It wasn’t always bad though.

In my case, I moved 3 hours away from my hometown for college. I knew I had wanted to get out of my hometown and explore what life had to offer, especially other cities and towns. Moving away for school was one of the best things that I did. I was able to find myself a bit more, see other perspectives rather than the same old stuff, and branch out. I got comfortable with doing some things by myself and I got better at working with other people. College helped me to develop my “people” skills and get more comfortable talking to other people.

Sophomore year I began to get a grasp of what college was all about. Taking more interesting classes and figuring out what I actually wanted to do made all of the puzzle pieces fit together. I began to branch out and make friends and keep myself occupied. I found friends who were so much fun to be around and one in particular who kept me sane throughout my first two years. We hit it off from a Facebook page designed to help incoming freshman find roommates and make connections before we arrived. This really ended up helping me a lot in the years to come.

Junior year was one of the most formative years I had while in college. I came out of my shell the most during my junior year. Made some new friends and lost some. Went out to the bars – A LOT. Got my first apartment. Brought my dog to live with me. Had a lot of crazy ass nights with my friends. Honestly, the entirety of junior year was the most fun I had in college.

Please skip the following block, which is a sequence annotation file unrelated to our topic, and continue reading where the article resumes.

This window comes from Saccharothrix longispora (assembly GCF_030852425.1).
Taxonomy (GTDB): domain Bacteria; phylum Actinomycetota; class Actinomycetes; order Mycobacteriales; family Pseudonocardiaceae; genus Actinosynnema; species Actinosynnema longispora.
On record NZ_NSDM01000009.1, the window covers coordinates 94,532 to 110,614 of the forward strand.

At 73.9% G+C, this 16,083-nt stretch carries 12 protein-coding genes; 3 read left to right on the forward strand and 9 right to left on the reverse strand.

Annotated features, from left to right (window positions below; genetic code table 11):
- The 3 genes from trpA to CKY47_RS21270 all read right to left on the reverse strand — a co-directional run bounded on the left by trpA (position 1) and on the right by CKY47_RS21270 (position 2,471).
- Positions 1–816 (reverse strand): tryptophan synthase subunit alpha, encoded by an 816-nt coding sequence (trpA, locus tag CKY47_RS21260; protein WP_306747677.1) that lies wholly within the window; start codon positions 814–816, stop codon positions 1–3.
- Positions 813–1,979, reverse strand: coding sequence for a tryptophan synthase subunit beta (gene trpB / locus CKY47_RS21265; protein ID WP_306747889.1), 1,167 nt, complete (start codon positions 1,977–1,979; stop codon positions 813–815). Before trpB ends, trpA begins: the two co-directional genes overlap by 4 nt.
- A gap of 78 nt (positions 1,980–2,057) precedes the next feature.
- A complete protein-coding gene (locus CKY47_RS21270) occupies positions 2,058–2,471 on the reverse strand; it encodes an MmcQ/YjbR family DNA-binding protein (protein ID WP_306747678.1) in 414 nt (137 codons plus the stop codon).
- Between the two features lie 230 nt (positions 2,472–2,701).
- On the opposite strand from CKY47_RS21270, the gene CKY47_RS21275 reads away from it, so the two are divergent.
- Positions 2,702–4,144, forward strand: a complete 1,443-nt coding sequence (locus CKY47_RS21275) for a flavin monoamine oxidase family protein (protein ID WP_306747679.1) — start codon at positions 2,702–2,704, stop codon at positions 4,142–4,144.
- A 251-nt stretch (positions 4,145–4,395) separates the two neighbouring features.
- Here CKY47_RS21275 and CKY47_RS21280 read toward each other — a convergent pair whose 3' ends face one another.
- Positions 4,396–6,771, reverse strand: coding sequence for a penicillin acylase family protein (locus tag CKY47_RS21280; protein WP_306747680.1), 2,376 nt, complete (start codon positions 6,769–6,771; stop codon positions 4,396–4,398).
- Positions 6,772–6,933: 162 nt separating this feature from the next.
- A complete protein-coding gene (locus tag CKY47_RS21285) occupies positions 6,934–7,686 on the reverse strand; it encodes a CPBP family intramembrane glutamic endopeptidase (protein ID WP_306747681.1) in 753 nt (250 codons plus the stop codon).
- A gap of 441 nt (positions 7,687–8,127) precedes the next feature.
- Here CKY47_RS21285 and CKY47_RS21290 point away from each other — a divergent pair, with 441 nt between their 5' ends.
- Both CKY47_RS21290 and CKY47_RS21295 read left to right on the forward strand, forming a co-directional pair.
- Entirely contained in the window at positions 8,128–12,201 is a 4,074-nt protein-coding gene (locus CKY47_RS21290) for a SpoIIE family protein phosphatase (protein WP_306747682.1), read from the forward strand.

Senior year is the year for congrats and opportunities. It should be a happy time for almost everyone. For me, it’s a pretty even split. College graduation is such a huge milestone that your family should be present for. As I sit here and think about my upcoming graduation and how exciting it will be, there is one thing at the back of my mind. It will be a great day, but not everyone will be there to support me. My father passed away when I was 13 years old. It hurts to know that he won’t be here for all of the memories and highlights of my life. Knowing he won’t be there to hug me after I walk across the stage and get my diploma or see the milestones I have yet to come puts a bittersweet spin on things. All things considered, I know he would be insanely proud of me, which puts me a little more at ease. So, Dad, I know you’re watching, and I know you’re rooting for me. Thank you for being my motivation these past 4 years, I love you endlessly.